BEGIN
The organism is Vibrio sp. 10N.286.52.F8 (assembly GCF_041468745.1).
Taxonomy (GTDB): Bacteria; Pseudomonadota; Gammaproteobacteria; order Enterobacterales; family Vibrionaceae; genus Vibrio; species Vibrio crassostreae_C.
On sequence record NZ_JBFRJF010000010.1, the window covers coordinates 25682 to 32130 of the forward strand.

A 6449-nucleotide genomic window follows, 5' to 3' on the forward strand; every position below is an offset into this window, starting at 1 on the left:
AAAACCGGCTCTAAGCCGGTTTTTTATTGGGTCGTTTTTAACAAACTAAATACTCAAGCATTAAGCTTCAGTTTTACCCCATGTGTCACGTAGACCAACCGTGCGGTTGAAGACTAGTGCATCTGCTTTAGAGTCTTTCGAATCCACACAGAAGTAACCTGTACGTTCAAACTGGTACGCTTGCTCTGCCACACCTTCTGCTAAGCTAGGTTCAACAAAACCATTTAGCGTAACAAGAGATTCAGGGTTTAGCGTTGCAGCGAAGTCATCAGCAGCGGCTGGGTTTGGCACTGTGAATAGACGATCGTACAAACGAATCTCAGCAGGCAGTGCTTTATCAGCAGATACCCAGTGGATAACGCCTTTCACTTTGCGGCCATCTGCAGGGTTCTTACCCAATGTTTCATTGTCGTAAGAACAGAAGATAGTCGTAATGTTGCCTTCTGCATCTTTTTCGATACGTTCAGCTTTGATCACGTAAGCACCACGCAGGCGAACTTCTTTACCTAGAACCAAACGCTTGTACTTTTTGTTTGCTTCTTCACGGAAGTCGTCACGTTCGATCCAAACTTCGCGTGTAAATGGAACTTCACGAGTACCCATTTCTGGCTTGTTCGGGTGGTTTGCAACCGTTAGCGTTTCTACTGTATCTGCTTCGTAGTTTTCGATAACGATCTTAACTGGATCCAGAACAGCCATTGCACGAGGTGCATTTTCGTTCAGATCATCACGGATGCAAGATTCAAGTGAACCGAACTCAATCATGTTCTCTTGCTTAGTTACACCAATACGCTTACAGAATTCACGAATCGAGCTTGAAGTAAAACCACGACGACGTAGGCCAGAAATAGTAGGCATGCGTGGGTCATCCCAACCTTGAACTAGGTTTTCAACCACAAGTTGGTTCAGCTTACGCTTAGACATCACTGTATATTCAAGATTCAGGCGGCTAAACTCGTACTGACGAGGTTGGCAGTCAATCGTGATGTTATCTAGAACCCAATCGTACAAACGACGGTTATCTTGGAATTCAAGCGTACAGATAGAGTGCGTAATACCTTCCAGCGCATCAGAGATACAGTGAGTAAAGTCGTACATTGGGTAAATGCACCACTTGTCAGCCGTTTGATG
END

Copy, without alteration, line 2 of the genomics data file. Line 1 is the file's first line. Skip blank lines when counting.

Taxonomy (GTDB): Bacteria; Pseudomonadota; Gammaproteobacteria; order Enterobacterales; family Vibrionaceae; genus Vibrio; species Vibrio crassostreae_C.